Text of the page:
The First Women’s Bank of California was one of a number of women’s banks popping up around the United States at the time, and one of a handful established in California.
The First Women’s Bank of California was a force to be reckoned with in Los Angeles industry: it created and hosted educational programs, revamped its marketing strategies, reached out to the community for business and collaboration, and had a number of famous clients and stockholders (including Jane Fonda, Farrah Fawcett, and others).
The First Women’s Bank of California was a small bank located in West Los Angeles, California, that was in operation from 1976 to 1984. The Bank’s founders and board members included primarily financial professionals, as well as a handful of celebrities interested in the Bank’s mission of creating a financial institution led by a women majority. While some say the purpose of the Bank was purely for business others focus on the purpose of making a bank that was more accessible to women. Either way, the Bank advertised to and served both men and women clients.
The First Women’s Bank of California collection at the Women’s Museum of California provides an in-depth look at every aspect of the Bank: its creation, its growth, its members, and its role as a primarily women-run bank in the late 1970’s and early 1980’s.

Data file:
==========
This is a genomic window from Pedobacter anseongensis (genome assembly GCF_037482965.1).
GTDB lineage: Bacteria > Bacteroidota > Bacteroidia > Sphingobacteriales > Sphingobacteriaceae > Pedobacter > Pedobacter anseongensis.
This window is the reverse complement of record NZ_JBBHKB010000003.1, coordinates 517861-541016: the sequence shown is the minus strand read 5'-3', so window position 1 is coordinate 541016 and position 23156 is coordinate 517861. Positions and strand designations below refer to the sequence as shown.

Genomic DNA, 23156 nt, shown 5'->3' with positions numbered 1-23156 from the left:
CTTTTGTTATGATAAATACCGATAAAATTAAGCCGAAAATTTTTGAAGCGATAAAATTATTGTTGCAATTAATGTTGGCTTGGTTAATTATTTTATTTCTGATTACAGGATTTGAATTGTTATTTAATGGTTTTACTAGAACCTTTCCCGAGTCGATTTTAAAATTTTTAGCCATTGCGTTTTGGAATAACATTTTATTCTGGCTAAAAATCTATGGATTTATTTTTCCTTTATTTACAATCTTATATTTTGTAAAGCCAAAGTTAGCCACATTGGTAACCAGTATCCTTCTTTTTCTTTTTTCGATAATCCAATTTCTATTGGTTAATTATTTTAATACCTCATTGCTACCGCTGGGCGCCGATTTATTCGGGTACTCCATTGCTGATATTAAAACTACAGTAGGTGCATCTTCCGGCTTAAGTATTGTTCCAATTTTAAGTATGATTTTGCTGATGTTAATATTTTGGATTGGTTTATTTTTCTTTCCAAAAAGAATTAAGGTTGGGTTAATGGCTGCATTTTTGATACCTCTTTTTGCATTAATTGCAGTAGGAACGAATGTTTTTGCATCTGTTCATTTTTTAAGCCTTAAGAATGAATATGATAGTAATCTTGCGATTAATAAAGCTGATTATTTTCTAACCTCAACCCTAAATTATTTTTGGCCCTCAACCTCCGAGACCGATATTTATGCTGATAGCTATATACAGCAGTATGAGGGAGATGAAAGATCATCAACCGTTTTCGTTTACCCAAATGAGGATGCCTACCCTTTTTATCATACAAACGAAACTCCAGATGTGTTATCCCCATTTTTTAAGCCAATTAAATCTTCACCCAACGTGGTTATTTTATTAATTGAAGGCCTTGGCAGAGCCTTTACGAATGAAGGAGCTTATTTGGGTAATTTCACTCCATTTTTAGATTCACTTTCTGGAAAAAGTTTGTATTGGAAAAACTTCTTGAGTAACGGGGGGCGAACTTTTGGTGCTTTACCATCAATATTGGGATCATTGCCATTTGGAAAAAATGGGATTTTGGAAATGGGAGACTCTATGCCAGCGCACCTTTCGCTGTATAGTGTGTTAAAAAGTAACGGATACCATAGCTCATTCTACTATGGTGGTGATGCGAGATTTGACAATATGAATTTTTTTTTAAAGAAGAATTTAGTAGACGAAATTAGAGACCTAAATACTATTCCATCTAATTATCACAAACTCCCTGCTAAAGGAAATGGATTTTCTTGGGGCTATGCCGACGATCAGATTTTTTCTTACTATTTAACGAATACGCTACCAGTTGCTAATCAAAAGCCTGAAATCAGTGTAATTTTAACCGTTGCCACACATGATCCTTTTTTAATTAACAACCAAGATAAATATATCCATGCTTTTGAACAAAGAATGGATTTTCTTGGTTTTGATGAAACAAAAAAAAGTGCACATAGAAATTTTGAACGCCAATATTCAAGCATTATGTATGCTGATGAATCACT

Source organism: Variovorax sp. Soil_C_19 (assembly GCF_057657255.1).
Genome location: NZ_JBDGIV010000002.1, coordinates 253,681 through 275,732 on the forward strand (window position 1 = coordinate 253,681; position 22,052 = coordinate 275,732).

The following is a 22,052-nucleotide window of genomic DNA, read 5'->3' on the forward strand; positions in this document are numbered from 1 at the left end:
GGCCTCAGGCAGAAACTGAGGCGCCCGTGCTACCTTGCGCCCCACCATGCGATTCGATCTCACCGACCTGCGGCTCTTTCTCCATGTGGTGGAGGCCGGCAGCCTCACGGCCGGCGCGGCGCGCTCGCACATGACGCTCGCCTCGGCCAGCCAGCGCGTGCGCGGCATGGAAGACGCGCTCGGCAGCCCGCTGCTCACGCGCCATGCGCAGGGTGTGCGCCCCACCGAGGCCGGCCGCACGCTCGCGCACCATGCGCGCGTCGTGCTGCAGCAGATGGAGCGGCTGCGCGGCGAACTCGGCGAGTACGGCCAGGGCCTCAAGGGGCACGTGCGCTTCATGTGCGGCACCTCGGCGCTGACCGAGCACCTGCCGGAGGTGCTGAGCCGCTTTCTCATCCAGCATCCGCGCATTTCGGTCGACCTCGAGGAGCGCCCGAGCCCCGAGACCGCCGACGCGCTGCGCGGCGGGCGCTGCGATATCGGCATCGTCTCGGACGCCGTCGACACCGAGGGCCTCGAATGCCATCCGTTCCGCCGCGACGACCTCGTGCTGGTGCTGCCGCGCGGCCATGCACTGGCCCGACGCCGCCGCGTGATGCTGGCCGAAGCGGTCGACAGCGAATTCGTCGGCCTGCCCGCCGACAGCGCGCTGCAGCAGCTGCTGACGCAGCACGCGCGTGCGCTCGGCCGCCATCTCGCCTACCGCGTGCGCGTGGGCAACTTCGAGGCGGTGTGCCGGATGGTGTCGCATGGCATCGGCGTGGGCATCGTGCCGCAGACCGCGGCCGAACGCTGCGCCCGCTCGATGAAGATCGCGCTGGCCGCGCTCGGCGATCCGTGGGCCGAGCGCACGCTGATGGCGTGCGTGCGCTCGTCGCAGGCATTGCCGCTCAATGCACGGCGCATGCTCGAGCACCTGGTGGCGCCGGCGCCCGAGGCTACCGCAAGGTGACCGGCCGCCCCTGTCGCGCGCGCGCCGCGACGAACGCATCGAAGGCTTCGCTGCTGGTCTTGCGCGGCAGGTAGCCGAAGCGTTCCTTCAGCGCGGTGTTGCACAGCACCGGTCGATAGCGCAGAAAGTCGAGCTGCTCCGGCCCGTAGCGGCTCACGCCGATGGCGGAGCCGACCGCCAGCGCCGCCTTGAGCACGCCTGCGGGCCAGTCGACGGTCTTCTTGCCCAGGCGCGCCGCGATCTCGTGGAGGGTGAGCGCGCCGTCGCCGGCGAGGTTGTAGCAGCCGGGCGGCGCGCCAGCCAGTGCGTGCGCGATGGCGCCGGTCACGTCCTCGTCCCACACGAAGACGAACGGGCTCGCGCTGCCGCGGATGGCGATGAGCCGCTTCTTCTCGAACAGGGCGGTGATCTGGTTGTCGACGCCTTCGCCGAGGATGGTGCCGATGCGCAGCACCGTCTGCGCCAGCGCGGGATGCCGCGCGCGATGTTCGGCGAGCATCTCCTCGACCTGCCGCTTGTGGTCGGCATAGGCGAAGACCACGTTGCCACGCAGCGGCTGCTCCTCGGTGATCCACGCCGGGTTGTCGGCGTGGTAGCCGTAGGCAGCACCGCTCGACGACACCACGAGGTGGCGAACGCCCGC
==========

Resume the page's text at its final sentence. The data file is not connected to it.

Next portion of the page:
These items include informational texts on banking, media snippets about women in business, colorful brochures, progress reports on the First Women’s Bank of California, marketing strategies, and personal letters written between the First Women’s Bank of California’s board members. The collection demonstrates the bank’s desire to grow and compete, to function efficiently, and to create a better banking world for its customers.
The First Women’s Bank of California was validated by the state of California in 1974, and was later opened in West Los Angeles on November 15, 1976. The majority of news coverage agrees that the Bank was founded on the idea that women needed better access to their finances, and a better chance at establishing lines of credit free from traditional prejudice. Despite this special focus, according to Banking, the word “Women’s” in the title of the First Women’s Bank of California and other women’s banks was primarily based upon the institutions’ majority leadership by businesswomen. The First Women’s Bank of California assembled and operated in this manner, serving Los Angeles for eight years.